by Audrey Medina
The first rays of daylight creep across the jagged black landscape, pushing shadows back beyond the dormant volcano to the sea. The birds have been singing for more than an hour, their solos building to a crescendo just before dawn. Loggerhead shrikes, red-eyed phainopeplas, canon wrens, tiny gray darters. Slowly, the chorus dwindles with the rising temperature.
I sit in my lawn chair by the fire, still wearing my sleeping bag. The sun rises into my eyes, and I only have a few more minutes alone with the desert while my friends are asleep. I sit and listen. The wind is picking up. Somewhere out there, coyotes are yapping. God’s dogs, Edward Abbey called them. They remind me of him, and that wildness still exists, out here and everywhere, even in cities and suburbs, everywhere that coyotes hunt.
My friends begin to wake up, stretching the sleep and last night’s tequila out of their heads. We’re camped in the sand, sheltered from an incessant wind by a toe of black, chunky lava, forty feet high. In an obscure corner of the Sonoran Desert, between the Mexican border and the Sea of Cortez, the Pinacate Biosphere Reserve, as its now known, is the result of several dozen eruptions and the viscous flow of molten rock. The source of most of this lava lies a mile or so to the west, buried knee-deep in it. A domed volcanic mountain, El Pinacate resembles the shell of a Pinacate beetle.
Abbey caught his first glimpse of the desert Southwest from a boxcar in 1944, on his first hitchhiking and train-jumping trip from Pennsylvania to California. He was 17, and it was love at first sight. The Pinacate was Abbey’s favorite amongst the many desert landscapes that he came to know so well. He wrote:
This region is the bleakest, flattest, hottest, grittiest, grimmest, dreariest, ugliest, most useless, most senseless desert of them all. It is the villain among badlands, most wasted of wastelands, most foreboding of forbidden realms. At least in the Southwest, the Pinacate desert is the final test of desert rathood; it is here that we learn who is a true rat and who is essentially is only a desert mouse.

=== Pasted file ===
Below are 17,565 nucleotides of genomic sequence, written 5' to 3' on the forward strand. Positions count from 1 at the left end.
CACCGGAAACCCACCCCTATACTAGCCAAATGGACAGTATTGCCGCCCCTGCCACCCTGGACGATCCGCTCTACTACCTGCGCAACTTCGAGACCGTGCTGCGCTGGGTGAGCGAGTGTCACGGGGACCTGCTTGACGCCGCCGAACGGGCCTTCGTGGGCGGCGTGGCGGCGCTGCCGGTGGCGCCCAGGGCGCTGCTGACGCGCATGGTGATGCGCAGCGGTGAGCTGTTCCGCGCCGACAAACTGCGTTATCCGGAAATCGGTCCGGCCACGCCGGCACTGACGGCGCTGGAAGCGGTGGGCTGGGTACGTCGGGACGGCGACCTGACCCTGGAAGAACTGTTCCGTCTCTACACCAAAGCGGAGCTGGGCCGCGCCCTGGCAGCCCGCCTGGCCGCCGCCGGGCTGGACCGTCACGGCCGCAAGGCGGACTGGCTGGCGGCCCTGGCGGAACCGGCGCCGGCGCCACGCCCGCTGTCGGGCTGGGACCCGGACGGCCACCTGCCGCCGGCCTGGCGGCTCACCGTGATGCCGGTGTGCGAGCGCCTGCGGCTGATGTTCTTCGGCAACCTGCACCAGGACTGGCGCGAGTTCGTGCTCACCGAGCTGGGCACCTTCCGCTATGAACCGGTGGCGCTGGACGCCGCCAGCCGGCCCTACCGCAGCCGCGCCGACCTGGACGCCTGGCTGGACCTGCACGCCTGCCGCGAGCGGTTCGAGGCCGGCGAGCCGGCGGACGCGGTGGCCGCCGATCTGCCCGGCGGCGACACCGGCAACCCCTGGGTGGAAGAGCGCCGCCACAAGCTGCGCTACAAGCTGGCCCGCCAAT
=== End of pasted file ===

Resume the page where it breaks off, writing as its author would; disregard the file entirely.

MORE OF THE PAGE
Testing rathood for ourselves, we head up the mountain. First, though, we need to cross the flows. We put cameras, lunch, and water into our packs and we’re off. Up, over, and across the lava, more of a scramble than a hike, the flows are covered with knee-high high lumps, bumps, and jags.
We follow ancient footpaths when we find them. I wonder how barefoot people made it across. But many did. An early group, called the Mal Pais, were followed by the Sand Papago, traveling Jesuits, goatherds, woodcutters, a few scientists, and assorted desert rats. Forty thousand years of human history. No one has lived here since 1912, when the last lonely Sand Papago moved north to the Gila River.
Abbey’s first visit to the Pinacate was with a biologist friend in March of 1968, to look at the spring wildflowers at their peak. His first book of nonfiction, Desert Solitaire, had recently been published. Even though it was just a brief trip down from Tucson, and he didn’t have time to climb El Pinacate, Abbey understood its appeal.
Why should anyone go out of his way to contemplate the Pinacate country, El Gran Desierto, this ultimate wasteland? One answer might be that very few people ever do go out there . . . But this is not an answer, only an evasion. Perhaps the explanation is that the appeal of the Pinacate country lies in its total lack of any obvious appeal. In its emptiness. In its vast, desolate nothingness.
This emptiness, though, is only empty of water, and therefore, people and buildings.
But it is full of lava.
Black, elongated hummocks of it. Craters, two dozen of them, pock the landscape. Over the course of a million years, they belched their gases and magma to the surface. Formless clumps twisted into streamlined sculptures as they arced. Gases rose out of the cooling lava. Small watery globs squirted up and piled around the fumaroles. Green, white, orange, and brown oxide patches decorate each tower.
Lava poured from fissures, and covered seven hundred and fifty square miles of desert. Chunky blocks, big as houses, rafted down streams of molten rock.
It’s a moonscape. NASA thought that it was such an authentic moonscape that they brought astronauts here for training before they were stuffed into a rocket and shot off to the Sea of Tranquility. As it turns out, the surface of the moon is more like a walk on the beach than a lava field.